Summary: 10. The pain varied from dull to sharp in character. He
initially presented to his university's health center for
evaluation. He reported that an ultrasound was performed, which was
unremarkable. The patient described worsening abdominal symptoms,
which prompted further evaluation. He noted some initial diarrhea
at the onset of symptoms, but no nausea or vomiting. Also, he
reported fevers for the last week up to 103ºF with sweats and
myalgia. During the evening prior to presenting to the emergency
room, the patient's pain localized to the right lower quadrant. The
patient was otherwise generally healthy except for some mild reflux
symptoms and depression. At the time of presentation to the
emergency room, the patient's blood pressure was 126/78 mm Hg, his
heart rate was 81 bpm, his respiratory rate was 18 breaths per
minute, and his temperature was 36.4ºC. A clinical examination
revealed a soft, nontender, nondistended abdomen, with no
hepatosplenomegaly. There was moderate tenderness to superficial
and deep palpation as well as fullness in the right lower quadrant.
There were no peritoneal signs. His stool was hemenegative.
Laboratory results, including complete blood count, chemistries,
and urinalysis were all negative.
Inflammation of the terminal ileum secondary to an embedded plastic
sword with ulceration in the ascending colon
In the emergency room, CT scans of the abdomen and pelvis were
ordered, which revealed inflammatory changes and diffuse thickening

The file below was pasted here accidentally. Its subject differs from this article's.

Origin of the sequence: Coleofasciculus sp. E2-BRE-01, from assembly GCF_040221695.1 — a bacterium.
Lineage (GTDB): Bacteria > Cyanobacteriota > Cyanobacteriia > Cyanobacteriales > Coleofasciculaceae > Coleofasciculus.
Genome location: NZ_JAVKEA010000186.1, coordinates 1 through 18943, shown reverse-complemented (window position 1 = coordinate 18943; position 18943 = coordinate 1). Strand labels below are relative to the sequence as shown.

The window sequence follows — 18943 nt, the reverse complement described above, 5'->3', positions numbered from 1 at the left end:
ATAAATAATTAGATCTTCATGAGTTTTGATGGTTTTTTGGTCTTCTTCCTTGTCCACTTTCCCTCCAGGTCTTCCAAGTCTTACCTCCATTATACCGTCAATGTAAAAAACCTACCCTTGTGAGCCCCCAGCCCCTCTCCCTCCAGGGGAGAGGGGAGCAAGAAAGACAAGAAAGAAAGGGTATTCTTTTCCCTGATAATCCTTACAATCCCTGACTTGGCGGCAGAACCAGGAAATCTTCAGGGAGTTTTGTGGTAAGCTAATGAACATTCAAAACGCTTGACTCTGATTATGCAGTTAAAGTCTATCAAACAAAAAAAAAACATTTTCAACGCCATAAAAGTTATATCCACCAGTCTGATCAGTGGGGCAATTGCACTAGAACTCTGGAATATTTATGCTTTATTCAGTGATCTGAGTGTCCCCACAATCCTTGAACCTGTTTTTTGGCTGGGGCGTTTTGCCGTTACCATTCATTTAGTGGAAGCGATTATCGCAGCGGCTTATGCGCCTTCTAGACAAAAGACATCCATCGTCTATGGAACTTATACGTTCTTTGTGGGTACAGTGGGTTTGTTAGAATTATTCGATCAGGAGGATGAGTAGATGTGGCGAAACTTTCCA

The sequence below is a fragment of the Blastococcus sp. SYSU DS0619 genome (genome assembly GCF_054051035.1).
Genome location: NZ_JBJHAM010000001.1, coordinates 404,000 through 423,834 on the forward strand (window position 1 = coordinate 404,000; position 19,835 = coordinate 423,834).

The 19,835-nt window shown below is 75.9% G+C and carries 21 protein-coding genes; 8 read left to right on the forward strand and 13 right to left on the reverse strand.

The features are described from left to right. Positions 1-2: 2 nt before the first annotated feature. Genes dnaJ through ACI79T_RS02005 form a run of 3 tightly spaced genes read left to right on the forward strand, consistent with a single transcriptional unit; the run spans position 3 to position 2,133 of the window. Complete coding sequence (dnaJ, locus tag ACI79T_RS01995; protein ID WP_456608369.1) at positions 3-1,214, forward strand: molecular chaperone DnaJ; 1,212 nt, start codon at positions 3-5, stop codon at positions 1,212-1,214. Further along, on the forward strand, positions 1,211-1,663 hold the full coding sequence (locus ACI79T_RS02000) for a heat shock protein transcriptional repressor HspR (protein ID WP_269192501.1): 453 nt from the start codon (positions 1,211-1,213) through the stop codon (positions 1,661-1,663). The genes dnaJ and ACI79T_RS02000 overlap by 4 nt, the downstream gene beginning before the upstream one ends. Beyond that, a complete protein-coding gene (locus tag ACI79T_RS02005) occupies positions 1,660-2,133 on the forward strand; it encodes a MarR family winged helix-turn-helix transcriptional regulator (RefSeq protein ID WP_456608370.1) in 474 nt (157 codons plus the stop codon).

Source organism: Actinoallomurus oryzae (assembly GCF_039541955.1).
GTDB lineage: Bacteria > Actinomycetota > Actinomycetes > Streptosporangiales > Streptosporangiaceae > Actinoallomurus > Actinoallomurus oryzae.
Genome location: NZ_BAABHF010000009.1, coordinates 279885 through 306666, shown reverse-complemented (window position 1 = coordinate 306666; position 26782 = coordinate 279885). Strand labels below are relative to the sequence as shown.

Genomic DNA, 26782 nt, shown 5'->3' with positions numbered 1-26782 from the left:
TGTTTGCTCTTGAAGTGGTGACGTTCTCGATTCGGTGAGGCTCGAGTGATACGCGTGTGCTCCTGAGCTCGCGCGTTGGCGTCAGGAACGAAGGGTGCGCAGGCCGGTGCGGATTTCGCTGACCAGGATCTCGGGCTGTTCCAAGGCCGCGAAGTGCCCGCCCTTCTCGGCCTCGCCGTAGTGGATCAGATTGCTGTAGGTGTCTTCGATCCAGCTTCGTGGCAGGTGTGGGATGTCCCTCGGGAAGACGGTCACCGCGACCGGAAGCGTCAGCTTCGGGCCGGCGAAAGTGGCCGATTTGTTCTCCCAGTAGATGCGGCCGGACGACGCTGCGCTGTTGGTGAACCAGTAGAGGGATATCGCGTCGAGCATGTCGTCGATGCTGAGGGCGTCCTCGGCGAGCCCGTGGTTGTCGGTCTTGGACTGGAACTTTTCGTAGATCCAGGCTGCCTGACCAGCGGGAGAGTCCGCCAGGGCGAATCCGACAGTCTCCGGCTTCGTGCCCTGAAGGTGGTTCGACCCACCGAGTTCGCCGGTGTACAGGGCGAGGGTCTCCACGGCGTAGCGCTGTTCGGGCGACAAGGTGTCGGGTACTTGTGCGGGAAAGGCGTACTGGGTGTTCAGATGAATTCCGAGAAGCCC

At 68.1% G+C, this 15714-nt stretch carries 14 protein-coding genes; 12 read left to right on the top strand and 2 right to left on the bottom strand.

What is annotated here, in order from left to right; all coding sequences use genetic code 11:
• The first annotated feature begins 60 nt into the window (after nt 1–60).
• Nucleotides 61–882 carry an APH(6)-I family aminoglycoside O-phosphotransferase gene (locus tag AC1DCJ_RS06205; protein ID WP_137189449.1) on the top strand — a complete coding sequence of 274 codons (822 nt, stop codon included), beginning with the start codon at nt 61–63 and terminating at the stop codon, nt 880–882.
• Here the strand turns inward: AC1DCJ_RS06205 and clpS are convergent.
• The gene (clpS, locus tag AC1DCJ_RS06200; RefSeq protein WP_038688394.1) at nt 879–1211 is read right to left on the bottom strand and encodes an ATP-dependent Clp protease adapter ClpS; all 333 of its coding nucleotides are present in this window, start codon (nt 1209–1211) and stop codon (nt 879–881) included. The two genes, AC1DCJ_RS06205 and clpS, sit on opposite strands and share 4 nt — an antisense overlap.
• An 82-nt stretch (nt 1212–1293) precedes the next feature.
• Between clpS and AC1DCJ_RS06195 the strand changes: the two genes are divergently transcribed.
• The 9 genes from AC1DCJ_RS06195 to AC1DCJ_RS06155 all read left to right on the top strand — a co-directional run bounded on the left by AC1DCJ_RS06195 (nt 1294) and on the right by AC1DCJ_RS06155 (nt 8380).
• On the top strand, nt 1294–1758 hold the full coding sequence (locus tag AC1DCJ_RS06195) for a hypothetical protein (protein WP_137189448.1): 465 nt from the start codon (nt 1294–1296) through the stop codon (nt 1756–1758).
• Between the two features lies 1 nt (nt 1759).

of the terminal ileum (Figures 1 and 2). The length of the involved
segment of the terminal ileum measured approximately 10 cm. The
cecum and appendix were normal in appearance. The diagnosis
provided by the radiologist was Crohn's disease and the
differential diagnosis included infectious (Yersenia)
neoplastic (lymphoma) etiologies.
The working diagnosis was Crohn's disease, and the patient was
admitted to the hospital. A gastroenterology consultation was
requested. During this evaluation, it was discovered that the
patient had been at a bar approximately 10 days before presentation
to the emergency room. He recalled swallowing a spearlike
mixed-drink plastic sword pick. The patient stated he was uncertain
why he did this but reported symptoms of pain 3 to 4 days after
Based on the history, a colonoscopy was performed, which
revealed a plastic sword pick with the tip and blade in the
terminal ileum and the hilt embedded in the proximal ascending
colon. The sword was removed cautiously during the colonoscopy. A
localized area of mucosa in the terminal ileum was mildly
erythematous and nodular. A single 6-mm ulcer was found in the
proximal ascending colon at the embedded site.
The differential diagnosis for inflammation and wall thickening
of the terminal ileum is extensive, including inflammatory,
infectious, and neoplastic processes. In a young adult, the most
common etiology is Crohn's disease. However, with the right
clinical history, foreign bodies should also be considered.